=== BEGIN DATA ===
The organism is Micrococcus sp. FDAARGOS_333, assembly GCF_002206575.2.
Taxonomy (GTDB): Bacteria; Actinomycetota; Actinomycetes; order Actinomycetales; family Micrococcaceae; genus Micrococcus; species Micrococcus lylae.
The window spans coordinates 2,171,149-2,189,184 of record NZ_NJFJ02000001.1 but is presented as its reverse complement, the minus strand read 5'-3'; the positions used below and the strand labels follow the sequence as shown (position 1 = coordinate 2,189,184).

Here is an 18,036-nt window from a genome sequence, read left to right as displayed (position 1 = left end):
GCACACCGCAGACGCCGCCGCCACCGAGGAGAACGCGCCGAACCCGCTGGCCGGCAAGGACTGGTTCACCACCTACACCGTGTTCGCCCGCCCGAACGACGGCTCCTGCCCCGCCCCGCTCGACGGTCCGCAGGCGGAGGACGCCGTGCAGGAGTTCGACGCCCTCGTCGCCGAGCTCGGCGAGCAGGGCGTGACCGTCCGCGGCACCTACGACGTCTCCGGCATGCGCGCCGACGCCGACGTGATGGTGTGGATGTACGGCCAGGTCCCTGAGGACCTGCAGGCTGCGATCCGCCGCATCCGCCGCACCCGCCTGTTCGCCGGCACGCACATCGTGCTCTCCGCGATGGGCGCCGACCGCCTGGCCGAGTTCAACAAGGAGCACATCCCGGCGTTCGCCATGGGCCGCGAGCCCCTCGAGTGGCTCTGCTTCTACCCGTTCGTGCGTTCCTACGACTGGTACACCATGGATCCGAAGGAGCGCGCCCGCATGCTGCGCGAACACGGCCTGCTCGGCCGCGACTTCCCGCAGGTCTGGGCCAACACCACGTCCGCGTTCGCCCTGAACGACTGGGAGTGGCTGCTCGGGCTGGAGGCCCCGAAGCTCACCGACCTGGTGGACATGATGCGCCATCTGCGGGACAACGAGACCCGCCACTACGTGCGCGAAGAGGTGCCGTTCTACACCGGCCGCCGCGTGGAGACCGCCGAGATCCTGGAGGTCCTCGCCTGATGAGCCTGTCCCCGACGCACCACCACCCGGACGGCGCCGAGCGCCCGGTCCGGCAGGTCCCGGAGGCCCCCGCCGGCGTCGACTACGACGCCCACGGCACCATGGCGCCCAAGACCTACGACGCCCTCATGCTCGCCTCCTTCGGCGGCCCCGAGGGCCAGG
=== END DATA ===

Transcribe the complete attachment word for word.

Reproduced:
The organism is Micrococcus sp. FDAARGOS_333, assembly GCF_002206575.2.
Taxonomy (GTDB): Bacteria; Actinomycetota; Actinomycetes; order Actinomycetales; family Micrococcaceae; genus Micrococcus; species Micrococcus lylae.
The window spans coordinates 2,171,149-2,189,184 of record NZ_NJFJ02000001.1 but is presented as its reverse complement, the minus strand read 5'-3'; the positions used below and the strand labels follow the sequence as shown (position 1 = coordinate 2,189,184).

Here is an 18,036-nt window from a genome sequence, read left to right as displayed (position 1 = left end):
GCACACCGCAGACGCCGCCGCCACCGAGGAGAACGCGCCGAACCCGCTGGCCGGCAAGGACTGGTTCACCACCTACACCGTGTTCGCCCGCCCGAACGACGGCTCCTGCCCCGCCCCGCTCGACGGTCCGCAGGCGGAGGACGCCGTGCAGGAGTTCGACGCCCTCGTCGCCGAGCTCGGCGAGCAGGGCGTGACCGTCCGCGGCACCTACGACGTCTCCGGCATGCGCGCCGACGCCGACGTGATGGTGTGGATGTACGGCCAGGTCCCTGAGGACCTGCAGGCTGCGATCCGCCGCATCCGCCGCACCCGCCTGTTCGCCGGCACGCACATCGTGCTCTCCGCGATGGGCGCCGACCGCCTGGCCGAGTTCAACAAGGAGCACATCCCGGCGTTCGCCATGGGCCGCGAGCCCCTCGAGTGGCTCTGCTTCTACCCGTTCGTGCGTTCCTACGACTGGTACACCATGGATCCGAAGGAGCGCGCCCGCATGCTGCGCGAACACGGCCTGCTCGGCCGCGACTTCCCGCAGGTCTGGGCCAACACCACGTCCGCGTTCGCCCTGAACGACTGGGAGTGGCTGCTCGGGCTGGAGGCCCCGAAGCTCACCGACCTGGTGGACATGATGCGCCATCTGCGGGACAACGAGACCCGCCACTACGTGCGCGAAGAGGTGCCGTTCTACACCGGCCGCCGCGTGGAGACCGCCGAGATCCTGGAGGTCCTCGCCTGATGAGCCTGTCCCCGACGCACCACCACCCGGACGGCGCCGAGCGCCCGGTCCGGCAGGTCCCGGAGGCCCCCGCCGGCGTCGACTACGACGCCCACGGCACCATGGCGCCCAAGACCTACGACGCCCTCATGCTCGCCTCCTTCGGCGGCCCCGAGGGCCAGG